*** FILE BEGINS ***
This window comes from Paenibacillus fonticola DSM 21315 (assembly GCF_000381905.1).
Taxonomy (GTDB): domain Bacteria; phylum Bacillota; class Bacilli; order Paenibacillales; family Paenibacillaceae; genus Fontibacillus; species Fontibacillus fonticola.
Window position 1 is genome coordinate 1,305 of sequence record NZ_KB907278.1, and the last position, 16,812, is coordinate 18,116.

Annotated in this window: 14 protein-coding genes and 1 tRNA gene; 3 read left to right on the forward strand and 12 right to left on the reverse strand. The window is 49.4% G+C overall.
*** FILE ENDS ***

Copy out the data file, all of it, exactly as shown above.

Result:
This window comes from Paenibacillus fonticola DSM 21315 (assembly GCF_000381905.1).
Taxonomy (GTDB): domain Bacteria; phylum Bacillota; class Bacilli; order Paenibacillales; family Paenibacillaceae; genus Fontibacillus; species Fontibacillus fonticola.
Window position 1 is genome coordinate 1,305 of sequence record NZ_KB907278.1, and the last position, 16,812, is coordinate 18,116.

Annotated in this window: 14 protein-coding genes and 1 tRNA gene; 3 read left to right on the forward strand and 12 right to left on the reverse strand. The window is 49.4% G+C overall.